Today’s college graduate may have gained technical or professional training in one field of work or another, but is only incidentally, if at all, made ready for performing his duties as a man, a parent, and a citizen. Too often he is “educated” in that he has acquired competence in some particular occupation, yet falls short of that human wholeness and civic conscience which the cooperative activities of citizenship require…
The crucial task of higher education today, therefore, is to provide a unified general education for American youth. Colleges must find the right relationship between specialized training on the one hand, aiming at a thousand different careers, and the transmission of a common cultural heritage toward a common citizenship on the other.
Adult‑Community Education Function (1960s)
With a helpful boost from the Truman Commission, it became increasingly common during the 1950s to refer to public junior colleges as “community colleges.” The growth of the fourth function, adult and community education, served to reinforce this trend since this function cast the college in the role of an all‑purpose institution devoted to service to the community. By 1960, all of the pieces of the contemporary community college were in place. This latest incarnation of the public junior college came to be defined as a publicly subsidized and locally controlled post‑secondary educational institution with open admissions, low‑cost tuition, and a bulging catalogue offering an extraordinary range of courses and other services pitched at every conceivable segment of the community. Compared to the other three functions, adult and community education is thoroughly heterogeneous. One defining characteristic of this function is that it represents a marked shift away from the transfer curriculum, since many of these new courses are not taken for degree credit. Many offerings are not even courses but take the form of college‑sponsored community activities.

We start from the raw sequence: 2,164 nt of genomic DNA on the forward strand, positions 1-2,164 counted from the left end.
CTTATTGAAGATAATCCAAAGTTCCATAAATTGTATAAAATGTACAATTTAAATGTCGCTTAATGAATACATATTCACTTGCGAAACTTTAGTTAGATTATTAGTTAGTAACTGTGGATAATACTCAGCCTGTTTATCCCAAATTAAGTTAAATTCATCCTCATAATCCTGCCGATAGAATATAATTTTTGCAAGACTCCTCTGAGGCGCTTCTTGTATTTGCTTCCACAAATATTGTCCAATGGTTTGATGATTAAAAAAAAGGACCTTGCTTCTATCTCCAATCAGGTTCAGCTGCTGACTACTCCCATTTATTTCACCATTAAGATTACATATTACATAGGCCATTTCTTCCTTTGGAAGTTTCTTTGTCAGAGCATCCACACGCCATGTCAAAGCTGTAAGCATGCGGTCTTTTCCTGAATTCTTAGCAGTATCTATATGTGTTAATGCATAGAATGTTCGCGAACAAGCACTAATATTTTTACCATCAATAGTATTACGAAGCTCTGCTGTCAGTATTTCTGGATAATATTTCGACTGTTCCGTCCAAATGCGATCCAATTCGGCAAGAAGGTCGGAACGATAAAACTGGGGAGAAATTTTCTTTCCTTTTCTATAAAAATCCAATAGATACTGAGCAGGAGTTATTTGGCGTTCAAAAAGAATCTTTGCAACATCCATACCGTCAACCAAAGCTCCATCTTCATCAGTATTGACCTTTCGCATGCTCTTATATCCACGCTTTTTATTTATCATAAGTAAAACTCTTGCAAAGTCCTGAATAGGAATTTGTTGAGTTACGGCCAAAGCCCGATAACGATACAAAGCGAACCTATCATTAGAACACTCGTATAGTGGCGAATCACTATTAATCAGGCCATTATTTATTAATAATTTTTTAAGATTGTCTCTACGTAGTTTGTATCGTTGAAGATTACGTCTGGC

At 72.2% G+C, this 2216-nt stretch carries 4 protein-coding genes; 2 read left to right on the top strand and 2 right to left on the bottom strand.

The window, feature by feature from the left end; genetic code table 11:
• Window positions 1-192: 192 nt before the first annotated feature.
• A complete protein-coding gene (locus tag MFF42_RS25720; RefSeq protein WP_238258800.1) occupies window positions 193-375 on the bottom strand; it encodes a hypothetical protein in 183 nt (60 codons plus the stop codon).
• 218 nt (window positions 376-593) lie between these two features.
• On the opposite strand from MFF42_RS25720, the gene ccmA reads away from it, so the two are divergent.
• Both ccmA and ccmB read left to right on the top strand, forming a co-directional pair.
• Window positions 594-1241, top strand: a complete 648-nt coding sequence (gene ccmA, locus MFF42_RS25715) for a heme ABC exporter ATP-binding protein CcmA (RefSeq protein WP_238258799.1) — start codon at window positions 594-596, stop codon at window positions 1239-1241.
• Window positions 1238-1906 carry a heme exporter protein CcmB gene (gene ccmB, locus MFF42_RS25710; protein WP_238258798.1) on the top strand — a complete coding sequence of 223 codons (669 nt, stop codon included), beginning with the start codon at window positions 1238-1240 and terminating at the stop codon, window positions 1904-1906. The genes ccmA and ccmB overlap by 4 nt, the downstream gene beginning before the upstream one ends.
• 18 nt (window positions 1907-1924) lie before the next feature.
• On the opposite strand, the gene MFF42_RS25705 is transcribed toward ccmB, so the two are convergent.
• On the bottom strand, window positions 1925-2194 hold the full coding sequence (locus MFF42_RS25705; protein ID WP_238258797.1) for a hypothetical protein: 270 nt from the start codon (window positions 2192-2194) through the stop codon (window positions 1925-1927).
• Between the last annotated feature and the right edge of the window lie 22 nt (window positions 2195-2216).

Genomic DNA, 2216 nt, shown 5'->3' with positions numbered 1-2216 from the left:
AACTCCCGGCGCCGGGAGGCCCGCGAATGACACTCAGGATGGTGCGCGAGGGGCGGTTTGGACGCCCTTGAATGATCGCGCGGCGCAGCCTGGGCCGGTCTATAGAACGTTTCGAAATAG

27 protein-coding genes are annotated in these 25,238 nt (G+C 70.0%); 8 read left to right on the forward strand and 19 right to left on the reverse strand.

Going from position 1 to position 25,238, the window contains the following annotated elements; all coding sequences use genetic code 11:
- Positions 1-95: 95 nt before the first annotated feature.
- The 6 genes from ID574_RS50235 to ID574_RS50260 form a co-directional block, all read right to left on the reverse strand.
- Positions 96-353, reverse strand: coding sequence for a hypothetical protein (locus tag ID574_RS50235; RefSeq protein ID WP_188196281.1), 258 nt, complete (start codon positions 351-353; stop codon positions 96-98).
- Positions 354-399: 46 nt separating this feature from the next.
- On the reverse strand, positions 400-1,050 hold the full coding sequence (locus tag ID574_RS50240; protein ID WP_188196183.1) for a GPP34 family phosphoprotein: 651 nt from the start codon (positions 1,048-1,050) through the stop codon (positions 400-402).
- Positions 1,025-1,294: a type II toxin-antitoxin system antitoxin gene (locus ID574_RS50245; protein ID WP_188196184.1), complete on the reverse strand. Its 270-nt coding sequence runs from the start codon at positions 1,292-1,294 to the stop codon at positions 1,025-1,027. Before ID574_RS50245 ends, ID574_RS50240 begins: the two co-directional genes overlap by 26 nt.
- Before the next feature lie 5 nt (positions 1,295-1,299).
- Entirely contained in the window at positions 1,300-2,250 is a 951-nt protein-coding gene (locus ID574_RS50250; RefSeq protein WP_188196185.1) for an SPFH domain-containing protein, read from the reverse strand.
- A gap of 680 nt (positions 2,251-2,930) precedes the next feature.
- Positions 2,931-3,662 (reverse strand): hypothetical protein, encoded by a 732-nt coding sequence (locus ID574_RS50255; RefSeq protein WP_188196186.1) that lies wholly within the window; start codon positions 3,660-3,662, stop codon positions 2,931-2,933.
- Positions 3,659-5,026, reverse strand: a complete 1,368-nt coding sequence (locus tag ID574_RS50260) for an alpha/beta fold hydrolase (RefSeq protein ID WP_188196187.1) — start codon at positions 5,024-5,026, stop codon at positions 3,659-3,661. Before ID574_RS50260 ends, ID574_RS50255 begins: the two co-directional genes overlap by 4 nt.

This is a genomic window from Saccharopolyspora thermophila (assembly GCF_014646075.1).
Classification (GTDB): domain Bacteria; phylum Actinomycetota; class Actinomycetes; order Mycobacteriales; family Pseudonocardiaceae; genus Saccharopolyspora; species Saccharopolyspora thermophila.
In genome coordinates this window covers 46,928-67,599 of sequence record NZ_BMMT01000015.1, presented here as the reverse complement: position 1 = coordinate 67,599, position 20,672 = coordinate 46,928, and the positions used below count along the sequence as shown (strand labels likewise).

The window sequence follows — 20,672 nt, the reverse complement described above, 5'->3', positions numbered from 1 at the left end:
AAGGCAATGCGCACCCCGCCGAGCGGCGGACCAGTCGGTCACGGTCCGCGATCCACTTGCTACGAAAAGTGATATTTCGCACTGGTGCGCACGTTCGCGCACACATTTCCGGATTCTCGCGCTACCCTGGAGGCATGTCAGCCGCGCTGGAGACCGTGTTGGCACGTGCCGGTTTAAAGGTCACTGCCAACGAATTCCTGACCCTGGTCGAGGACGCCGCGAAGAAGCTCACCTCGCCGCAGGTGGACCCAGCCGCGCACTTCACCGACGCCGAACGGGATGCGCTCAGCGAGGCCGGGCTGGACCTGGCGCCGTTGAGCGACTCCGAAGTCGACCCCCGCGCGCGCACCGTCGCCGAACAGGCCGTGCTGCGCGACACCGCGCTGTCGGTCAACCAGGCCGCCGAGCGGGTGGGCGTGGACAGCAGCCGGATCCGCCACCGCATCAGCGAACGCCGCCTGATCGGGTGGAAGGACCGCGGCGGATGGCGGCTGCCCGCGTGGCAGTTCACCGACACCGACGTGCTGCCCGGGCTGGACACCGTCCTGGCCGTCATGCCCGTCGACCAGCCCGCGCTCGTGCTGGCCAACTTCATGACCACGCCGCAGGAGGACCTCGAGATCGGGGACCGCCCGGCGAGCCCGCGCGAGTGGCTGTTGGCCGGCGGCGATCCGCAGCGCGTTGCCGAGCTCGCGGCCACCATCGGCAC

As was the case with general education, however, adult and community education at the community college displays a mixed relationship to the market. On the one hand, many of these offerings are courses, seminars, workshops, and lectures aimed at providing continuing on‑the‑job vocational training for a wide variety of occupational groups. Whether it is a real estate agent seeking a cram course for a licensing exam, a computer worker requiring an introduction to the latest software, or an employee of a school for the deaf who needs training in sign language, the local community college is willing and able to provide what is needed. In general, courses in this category are offered for degree credit even if students who take them are frequently unconcerned about pursuing degrees.